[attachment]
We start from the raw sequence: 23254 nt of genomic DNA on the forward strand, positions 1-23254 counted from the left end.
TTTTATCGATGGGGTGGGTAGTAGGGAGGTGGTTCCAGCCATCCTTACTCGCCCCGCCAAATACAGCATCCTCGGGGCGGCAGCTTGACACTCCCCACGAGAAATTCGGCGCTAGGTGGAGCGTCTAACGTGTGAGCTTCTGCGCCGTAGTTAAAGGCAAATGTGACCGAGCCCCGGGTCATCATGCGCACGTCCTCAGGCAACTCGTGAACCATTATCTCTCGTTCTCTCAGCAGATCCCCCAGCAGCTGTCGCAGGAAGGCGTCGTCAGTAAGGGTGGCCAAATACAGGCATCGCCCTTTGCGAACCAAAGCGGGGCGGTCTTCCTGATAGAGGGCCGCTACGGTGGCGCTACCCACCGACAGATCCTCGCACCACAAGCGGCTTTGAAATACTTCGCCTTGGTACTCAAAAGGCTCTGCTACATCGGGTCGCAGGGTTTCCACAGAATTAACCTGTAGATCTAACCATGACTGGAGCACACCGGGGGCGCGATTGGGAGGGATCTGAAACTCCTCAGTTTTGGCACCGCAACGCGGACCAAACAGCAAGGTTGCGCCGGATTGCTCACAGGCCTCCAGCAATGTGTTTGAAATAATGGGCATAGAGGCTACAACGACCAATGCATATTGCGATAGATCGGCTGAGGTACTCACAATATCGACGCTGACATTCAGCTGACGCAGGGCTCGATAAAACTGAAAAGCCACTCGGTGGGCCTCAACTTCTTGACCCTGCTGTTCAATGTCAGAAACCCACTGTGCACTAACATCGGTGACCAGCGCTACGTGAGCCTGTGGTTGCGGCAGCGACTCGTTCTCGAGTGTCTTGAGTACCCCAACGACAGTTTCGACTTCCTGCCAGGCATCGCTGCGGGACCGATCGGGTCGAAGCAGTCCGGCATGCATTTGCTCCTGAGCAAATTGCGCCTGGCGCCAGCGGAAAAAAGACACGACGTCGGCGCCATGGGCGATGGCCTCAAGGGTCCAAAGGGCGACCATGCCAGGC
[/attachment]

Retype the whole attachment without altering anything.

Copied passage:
We start from the raw sequence: 23254 nt of genomic DNA on the forward strand, positions 1-23254 counted from the left end.
TTTTATCGATGGGGTGGGTAGTAGGGAGGTGGTTCCAGCCATCCTTACTCGCCCCGCCAAATACAGCATCCTCGGGGCGGCAGCTTGACACTCCCCACGAGAAATTCGGCGCTAGGTGGAGCGTCTAACGTGTGAGCTTCTGCGCCGTAGTTAAAGGCAAATGTGACCGAGCCCCGGGTCATCATGCGCACGTCCTCAGGCAACTCGTGAACCATTATCTCTCGTTCTCTCAGCAGATCCCCCAGCAGCTGTCGCAGGAAGGCGTCGTCAGTAAGGGTGGCCAAATACAGGCATCGCCCTTTGCGAACCAAAGCGGGGCGGTCTTCCTGATAGAGGGCCGCTACGGTGGCGCTACCCACCGACAGATCCTCGCACCACAAGCGGCTTTGAAATACTTCGCCTTGGTACTCAAAAGGCTCTGCTACATCGGGTCGCAGGGTTTCCACAGAATTAACCTGTAGATCTAACCATGACTGGAGCACACCGGGGGCGCGATTGGGAGGGATCTGAAACTCCTCAGTTTTGGCACCGCAACGCGGACCAAACAGCAAGGTTGCGCCGGATTGCTCACAGGCCTCCAGCAATGTGTTTGAAATAATGGGCATAGAGGCTACAACGACCAATGCATATTGCGATAGATCGGCTGAGGTACTCACAATATCGACGCTGACATTCAGCTGACGCAGGGCTCGATAAAACTGAAAAGCCACTCGGTGGGCCTCAACTTCTTGACCCTGCTGTTCAATGTCAGAAACCCACTGTGCACTAACATCGGTGACCAGCGCTACGTGAGCCTGTGGTTGCGGCAGCGACTCGTTCTCGAGTGTCTTGAGTACCCCAACGACAGTTTCGACTTCCTGCCAGGCATCGCTGCGGGACCGATCGGGTCGAAGCAGTCCGGCATGCATTTGCTCCTGAGCAAATTGCGCCTGGCGCCAGCGGAAAAAAGACACGACGTCGGCGCCATGGGCGATGGCCTCAAGGGTCCAAAGGGCGACCATGCCAGGC